Reflections

Long hikes, longer drives, and quiet nights in the 4Runner provide ample space for the mind to reflect.

A portion from the spotlight on Rocky Mountain National Park from my recent project.

A portion from the spotlight on Rocky Mountain National Park from my recent project.

I'm thinking lately of the Hermit, number nine in the major arcana of the Tarot. He's a man walking backward into the future, holding a lamp in front of his face, yet behind his trajectory, to better see where he has been; using the past to inform his next steps.

I think about how I got here. Why I am here, doing this thing that I'm doing. Some of my reasons have shown themselves to be projections that I or someone else made upon me a long time ago. Some hold strong. Some just mean different things now than they did.

There is a crystal hanging from my rear view mirror that scatters spectra around my body while I hurtle down the road.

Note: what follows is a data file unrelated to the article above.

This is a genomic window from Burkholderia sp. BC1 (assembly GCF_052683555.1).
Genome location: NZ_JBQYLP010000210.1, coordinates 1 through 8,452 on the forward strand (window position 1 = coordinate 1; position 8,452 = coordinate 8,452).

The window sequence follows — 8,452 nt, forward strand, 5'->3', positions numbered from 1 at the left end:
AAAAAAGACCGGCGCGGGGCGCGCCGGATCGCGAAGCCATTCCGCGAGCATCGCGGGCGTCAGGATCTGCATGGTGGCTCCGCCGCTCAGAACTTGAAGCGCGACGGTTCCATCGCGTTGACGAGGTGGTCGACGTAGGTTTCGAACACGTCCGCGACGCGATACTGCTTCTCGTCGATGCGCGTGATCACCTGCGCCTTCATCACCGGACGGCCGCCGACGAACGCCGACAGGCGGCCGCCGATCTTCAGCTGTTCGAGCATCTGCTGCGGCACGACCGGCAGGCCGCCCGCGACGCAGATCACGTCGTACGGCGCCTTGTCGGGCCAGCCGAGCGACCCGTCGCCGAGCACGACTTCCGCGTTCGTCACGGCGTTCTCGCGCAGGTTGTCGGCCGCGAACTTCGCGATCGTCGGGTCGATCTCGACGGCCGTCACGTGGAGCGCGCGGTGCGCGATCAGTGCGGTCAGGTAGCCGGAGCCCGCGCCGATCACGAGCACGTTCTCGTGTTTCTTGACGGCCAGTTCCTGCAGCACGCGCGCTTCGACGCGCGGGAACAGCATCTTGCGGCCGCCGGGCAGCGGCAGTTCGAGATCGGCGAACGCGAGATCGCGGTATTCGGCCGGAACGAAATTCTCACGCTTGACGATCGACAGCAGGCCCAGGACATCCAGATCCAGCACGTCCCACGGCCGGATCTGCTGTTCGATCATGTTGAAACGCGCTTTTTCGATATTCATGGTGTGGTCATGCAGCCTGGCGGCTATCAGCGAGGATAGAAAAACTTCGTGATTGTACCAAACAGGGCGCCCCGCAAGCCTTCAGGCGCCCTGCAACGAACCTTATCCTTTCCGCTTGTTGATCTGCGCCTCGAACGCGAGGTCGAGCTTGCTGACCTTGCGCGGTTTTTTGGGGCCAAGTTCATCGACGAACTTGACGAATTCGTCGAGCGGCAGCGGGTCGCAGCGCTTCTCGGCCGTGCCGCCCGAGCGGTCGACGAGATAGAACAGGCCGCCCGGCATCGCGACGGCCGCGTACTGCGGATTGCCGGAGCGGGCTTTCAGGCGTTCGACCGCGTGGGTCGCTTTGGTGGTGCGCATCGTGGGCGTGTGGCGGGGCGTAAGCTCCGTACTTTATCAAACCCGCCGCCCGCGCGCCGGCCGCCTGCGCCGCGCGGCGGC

When I was staying in Mill Valley I took breaks to lay in the hammock next to my work desk, and often I stared at the complex orientation of the reflections in the window to my right, trying to break them down to understand exactly what's being reflected by what. I made a diagram in my journal. I was trying to imagine how I could possibly paint such a thing, or how on earth it passes as making sense to my brain until I stop to think about it.

This is par for the course of my mental life, staring at convoluted reflections, mirror images, projections, and trying to break them down into understandable parts so that I might be able to paint a clearer picture of what's happening for myself or perhaps someone else.

Some connections are mirrors. We can only love the other as much as we love ourselves. In this way, I have loved completely. I have also looked away in anger, or run scared. If the other becomes an object of fear it is important to ask what I am avoiding.  If I'm the object of fear it's not because I'm frightening, but my eyes are the mirrors that they can't bear to look into.

Compassion and a wide open heart can stop the ricochet, as if it's that easy.

If mirrors are completely aligned and facing each other, nothing exists outside that reflected world. A paneled or convex mirror takes in the entirety of the scene. It has periphery, it sees with perspective. How can I bend. How can I break into panels so that I can put my own existence into context with the rest of the world.